The study sample consisted of over 3,000 individuals aged between 18 and 65 years that, according to the researchers, were representative of the ethnic and racial composition of the national population.
The researchers used a five-point scale to measure vaccine hesitancy. A low score on this scale indicated that the participants were certain about getting vaccinated, whereas those who had no intention of being vaccinated received the highest score.
The survey also measured five vaccine-related worries that could help explain vaccine hesitancy in the various racial and ethnic groups, namely:
- concerns about the vaccine being developed too quickly
- doubts about the safety of the vaccine, particularly the concern it might affect fertility
- mistrust about the information provided by the government about the vaccines
- the risk of the vaccine causing COVID-19
- and that individuals of their race/ ethnicity had reason to be concerned about the vaccine.
The researchers also assessed political attitudes, exposure to COVID-19 risks, including working outside the home as an essential worker, the presence of a condition that could increase the risk of COVID-19, and whether the participants had a friend or relative who had COVID-19 or died due to the disease.
On the five-point vaccine hesitancy scale, the Black participants had higher levels of vaccine hesitancy scores than white and Hispanic individuals. A smaller fraction of Black individuals were also likely to express certainty about receiving the vaccine than white or Hispanic individuals.
Further analysis suggested that these differences in vaccine hesitancy between Black and white individuals were largely due to a greater prevalence of vaccine-related worries among the Black participants.
Other factors that contributed to this disparity in vaccine hesitancy included the younger age and lower levels of educational attainment among Black adults than their white counterparts.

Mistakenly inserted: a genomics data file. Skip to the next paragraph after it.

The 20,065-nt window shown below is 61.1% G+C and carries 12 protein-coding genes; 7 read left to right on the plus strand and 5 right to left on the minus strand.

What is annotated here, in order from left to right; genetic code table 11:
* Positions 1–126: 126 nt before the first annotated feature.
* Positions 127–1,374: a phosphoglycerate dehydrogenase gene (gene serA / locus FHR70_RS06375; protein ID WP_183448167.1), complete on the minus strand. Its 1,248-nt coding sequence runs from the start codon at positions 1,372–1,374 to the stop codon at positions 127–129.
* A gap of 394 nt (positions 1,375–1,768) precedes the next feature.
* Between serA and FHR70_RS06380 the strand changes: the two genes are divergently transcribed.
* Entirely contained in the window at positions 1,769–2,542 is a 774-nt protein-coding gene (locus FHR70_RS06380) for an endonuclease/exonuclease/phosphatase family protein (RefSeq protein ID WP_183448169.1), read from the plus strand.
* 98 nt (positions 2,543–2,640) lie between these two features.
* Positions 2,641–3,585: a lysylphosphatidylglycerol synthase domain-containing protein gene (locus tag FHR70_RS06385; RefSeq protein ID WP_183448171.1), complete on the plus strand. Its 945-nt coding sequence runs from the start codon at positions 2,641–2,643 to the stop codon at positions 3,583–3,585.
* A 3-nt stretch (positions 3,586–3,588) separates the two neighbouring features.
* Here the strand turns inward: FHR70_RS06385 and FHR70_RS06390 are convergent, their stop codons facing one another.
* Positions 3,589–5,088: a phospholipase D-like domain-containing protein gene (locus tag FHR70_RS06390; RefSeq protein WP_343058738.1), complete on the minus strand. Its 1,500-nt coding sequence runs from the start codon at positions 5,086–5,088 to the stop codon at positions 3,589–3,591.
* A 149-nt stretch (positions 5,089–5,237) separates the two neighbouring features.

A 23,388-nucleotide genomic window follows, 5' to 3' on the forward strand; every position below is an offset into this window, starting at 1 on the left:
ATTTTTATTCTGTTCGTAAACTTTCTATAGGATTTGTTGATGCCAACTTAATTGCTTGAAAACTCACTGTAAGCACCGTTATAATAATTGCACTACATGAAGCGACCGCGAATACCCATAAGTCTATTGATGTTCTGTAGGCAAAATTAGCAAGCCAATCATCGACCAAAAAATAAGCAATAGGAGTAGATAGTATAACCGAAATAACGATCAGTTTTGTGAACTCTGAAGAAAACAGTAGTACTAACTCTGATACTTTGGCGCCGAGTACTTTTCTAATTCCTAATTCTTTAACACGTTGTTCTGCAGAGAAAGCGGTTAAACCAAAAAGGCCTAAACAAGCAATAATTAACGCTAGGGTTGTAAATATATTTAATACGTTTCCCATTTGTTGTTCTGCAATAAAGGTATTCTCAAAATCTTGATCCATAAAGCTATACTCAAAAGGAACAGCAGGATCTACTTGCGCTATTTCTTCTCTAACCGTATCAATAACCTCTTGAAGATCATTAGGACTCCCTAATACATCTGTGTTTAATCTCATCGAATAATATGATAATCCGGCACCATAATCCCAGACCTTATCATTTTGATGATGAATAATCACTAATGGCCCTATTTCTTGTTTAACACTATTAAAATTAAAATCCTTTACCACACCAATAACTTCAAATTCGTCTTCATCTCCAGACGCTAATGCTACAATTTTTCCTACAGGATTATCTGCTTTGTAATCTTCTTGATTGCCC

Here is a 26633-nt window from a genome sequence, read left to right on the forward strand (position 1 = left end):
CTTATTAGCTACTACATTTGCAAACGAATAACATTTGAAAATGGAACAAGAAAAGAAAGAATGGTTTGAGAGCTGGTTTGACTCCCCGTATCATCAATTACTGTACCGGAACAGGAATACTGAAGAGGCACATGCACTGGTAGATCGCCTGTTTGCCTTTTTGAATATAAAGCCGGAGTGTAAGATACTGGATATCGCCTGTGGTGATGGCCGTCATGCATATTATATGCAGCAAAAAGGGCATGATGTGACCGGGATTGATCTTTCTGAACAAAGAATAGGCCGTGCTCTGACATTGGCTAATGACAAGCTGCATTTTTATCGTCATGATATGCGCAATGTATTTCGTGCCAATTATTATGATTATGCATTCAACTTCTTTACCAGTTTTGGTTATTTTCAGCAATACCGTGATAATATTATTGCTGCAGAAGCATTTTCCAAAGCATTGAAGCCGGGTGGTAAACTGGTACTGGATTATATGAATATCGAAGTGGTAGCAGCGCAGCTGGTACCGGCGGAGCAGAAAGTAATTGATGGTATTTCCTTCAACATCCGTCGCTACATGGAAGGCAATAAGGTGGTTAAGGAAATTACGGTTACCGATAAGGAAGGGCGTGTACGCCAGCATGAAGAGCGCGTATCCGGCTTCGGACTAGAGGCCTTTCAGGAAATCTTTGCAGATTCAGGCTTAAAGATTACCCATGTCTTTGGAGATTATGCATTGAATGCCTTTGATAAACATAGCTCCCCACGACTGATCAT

In contrast, such a difference in vaccine hesitancy levels was absent among white and Hispanic participants, regardless of their place of birth.
Besides white participants, the vaccine hesitancy levels among foreign-born Hispanic individuals were also similar to U.S.-born Hispanic and Black adults. Notably, after adjusting for variables such as sex, age, and education, U.S.-born Hispanic participants showed a lower degree of vaccine hesitancy than their white counterparts.
The researchers found that factors such as lower education levels and lower levels of trust in the government increased the levels of vaccine hesitancy in foreign-born Hispanic adults compared with white individuals.
However, other factors such as the increased likelihood of having a friend or family member who had or died due to COVID-19 and a lower likelihood of believing that the vaccine was developed too quickly negated the difference in vaccine hesitancy between foreign-born Hispanic individuals and white participants.
Similarly, U.S.-born Hispanic adults had higher levels of anti-vaccine beliefs and lower education levels than white individuals. But these factors associated with increased vaccine hesitancy were offset by an increased likelihood of having liberal political views and having a family member or a friend who had or died due to COVID-19.
In contrast to the results of this national study, previous regional studies have shown greater levels of vaccine hesitancy in Hispanic migrants.
In sum, these data suggest that public health measures at the local, instead of the national level, are necessary to address the greater vaccine hesitancy in foreign-born Hispanics.
Dr. Luz Maria Garcini, assistant professor at Rice University, TX, noted that this survey only included individuals who had access to electronic devices and an internet connection, limiting the generalizability of the study.
Dr. Garcini said: “This study is significant in that it shines light on salient health disparities that are important to address to reduce risk and prevent further harm. Yet, it is important to emphasize studies have limitations in terms of representation for the general population, particularly for historically marginalized individuals.”
“For instance, the sample of foreign-born Hispanics in this study is very small and does not accurately capture the demographics of this U.S. population,” she pointed out.
“Also, participants in this study had access to technology, which is not often the case for many foreign-born communities living in rural settings and in poverty. Thus, it is important that findings be interpreted with caution,” Dr. Garcini cautioned.